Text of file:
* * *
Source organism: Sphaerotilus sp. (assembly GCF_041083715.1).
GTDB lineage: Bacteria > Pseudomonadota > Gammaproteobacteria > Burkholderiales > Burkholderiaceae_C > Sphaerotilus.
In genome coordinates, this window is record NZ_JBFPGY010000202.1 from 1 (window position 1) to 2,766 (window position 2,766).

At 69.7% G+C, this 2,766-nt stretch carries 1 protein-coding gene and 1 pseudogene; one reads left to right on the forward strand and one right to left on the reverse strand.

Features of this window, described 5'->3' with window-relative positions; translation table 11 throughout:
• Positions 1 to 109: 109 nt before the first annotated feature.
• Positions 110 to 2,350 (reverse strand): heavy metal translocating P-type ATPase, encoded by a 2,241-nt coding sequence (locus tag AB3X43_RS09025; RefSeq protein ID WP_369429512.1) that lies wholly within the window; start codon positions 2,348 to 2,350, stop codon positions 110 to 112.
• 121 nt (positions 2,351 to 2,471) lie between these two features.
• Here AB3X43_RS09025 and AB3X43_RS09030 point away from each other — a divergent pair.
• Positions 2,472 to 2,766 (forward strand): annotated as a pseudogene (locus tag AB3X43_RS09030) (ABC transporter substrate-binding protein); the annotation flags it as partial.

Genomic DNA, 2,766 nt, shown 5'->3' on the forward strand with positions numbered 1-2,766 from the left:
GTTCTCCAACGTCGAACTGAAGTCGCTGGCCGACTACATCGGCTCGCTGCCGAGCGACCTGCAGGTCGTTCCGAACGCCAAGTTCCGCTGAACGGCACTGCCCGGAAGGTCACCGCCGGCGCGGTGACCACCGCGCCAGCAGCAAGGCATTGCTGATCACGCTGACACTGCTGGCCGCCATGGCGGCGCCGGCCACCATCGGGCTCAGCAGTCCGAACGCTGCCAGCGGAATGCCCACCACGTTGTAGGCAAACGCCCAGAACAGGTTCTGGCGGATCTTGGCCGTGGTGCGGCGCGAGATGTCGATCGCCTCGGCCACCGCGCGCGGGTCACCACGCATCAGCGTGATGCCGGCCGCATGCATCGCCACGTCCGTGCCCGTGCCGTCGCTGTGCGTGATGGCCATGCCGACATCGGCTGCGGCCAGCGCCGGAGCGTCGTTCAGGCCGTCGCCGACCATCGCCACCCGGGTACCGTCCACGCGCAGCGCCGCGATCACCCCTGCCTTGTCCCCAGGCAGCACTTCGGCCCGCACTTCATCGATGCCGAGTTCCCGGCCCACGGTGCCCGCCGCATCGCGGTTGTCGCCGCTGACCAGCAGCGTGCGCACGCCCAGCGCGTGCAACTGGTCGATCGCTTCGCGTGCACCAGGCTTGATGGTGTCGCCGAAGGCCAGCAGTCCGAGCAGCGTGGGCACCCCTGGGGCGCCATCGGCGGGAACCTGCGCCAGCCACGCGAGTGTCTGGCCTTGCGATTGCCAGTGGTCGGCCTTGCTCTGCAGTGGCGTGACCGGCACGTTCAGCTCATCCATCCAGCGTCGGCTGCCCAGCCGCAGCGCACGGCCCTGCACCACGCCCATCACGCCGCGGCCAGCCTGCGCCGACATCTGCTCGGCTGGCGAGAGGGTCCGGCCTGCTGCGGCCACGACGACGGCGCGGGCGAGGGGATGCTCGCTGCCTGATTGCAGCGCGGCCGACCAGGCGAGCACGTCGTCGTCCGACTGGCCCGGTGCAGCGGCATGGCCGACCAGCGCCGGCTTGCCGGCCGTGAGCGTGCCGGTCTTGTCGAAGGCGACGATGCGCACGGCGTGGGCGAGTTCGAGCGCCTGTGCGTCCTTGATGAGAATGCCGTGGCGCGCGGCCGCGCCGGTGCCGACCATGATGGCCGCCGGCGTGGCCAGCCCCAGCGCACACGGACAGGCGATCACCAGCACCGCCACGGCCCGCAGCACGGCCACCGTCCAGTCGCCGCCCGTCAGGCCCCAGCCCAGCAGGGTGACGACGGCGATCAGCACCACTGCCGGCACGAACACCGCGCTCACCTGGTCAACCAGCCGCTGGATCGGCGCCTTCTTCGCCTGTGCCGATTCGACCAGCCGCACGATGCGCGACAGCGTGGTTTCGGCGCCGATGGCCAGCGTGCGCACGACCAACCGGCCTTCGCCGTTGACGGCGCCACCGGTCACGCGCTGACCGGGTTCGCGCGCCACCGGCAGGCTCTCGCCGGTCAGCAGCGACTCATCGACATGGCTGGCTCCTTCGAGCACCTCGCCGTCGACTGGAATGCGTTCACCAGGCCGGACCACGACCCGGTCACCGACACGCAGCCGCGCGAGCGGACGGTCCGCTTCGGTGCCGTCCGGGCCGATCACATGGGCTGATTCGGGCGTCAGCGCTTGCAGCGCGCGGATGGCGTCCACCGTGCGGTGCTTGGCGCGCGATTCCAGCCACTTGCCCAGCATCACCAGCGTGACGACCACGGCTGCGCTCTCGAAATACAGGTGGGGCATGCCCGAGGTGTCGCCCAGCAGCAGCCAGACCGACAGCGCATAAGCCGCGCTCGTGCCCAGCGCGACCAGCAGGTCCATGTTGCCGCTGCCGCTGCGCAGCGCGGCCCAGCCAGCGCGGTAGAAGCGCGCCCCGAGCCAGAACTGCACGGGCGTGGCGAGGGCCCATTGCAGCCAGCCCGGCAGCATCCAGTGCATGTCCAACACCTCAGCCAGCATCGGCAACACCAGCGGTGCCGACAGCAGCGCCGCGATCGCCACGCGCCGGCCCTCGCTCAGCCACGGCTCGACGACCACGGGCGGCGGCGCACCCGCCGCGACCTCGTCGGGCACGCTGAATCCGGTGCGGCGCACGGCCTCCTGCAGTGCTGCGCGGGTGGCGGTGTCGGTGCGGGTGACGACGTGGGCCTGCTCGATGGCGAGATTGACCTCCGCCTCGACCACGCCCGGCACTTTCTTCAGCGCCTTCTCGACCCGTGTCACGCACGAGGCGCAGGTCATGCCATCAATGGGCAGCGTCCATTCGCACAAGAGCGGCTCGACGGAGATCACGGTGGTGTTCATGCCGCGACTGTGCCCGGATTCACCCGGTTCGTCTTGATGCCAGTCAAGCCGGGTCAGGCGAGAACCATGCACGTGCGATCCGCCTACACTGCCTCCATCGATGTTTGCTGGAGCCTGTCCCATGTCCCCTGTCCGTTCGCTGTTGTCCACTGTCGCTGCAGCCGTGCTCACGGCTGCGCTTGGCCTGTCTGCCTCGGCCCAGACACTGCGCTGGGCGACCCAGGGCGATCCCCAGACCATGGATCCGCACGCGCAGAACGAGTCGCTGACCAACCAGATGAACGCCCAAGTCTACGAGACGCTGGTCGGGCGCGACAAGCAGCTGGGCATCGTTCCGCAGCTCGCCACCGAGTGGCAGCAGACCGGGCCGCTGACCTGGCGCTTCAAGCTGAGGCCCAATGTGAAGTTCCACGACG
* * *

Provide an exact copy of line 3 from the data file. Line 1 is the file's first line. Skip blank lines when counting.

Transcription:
In genome coordinates, this window is record NZ_JBFPGY010000202.1 from 1 (window position 1) to 2,766 (window position 2,766).